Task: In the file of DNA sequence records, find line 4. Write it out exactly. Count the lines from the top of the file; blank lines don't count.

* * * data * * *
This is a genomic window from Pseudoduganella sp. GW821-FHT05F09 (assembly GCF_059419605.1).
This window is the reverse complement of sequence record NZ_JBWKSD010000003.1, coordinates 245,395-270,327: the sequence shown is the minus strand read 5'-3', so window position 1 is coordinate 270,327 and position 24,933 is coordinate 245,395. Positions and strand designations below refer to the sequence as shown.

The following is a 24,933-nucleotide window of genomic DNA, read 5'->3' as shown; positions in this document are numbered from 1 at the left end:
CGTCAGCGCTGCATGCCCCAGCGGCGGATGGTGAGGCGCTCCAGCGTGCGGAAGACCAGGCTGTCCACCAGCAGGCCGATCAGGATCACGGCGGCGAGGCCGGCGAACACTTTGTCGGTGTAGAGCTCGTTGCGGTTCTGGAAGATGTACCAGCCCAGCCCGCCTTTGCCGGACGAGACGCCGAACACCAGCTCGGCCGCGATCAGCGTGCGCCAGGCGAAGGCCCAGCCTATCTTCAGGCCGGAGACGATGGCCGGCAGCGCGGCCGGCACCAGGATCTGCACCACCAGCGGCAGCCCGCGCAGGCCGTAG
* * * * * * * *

CGTCAGCGCTGCATGCCCCAGCGGCGGATGGTGAGGCGCTCCAGCGTGCGGAAGACCAGGCTGTCCACCAGCAGGCCGATCAGGATCACGGCGGCGAGGCCGGCGAACACTTTGTCGGTGTAGAGCTCGTTGCGGTTCTGGAAGATGTACCAGCCCAGCCCGCCTTTGCCGGACGAGACGCCGAACACCAGCTCGGCCGCGATCAGCGTGCGCCAGGCGAAGGCCCAGCCTATCTTCAGGCCGGAGACGATGGCCGGCAGCGCGGCCGGCACCAGGATCTGCACCACCAGCGGCAGCCCGCGCAGGCCGTAG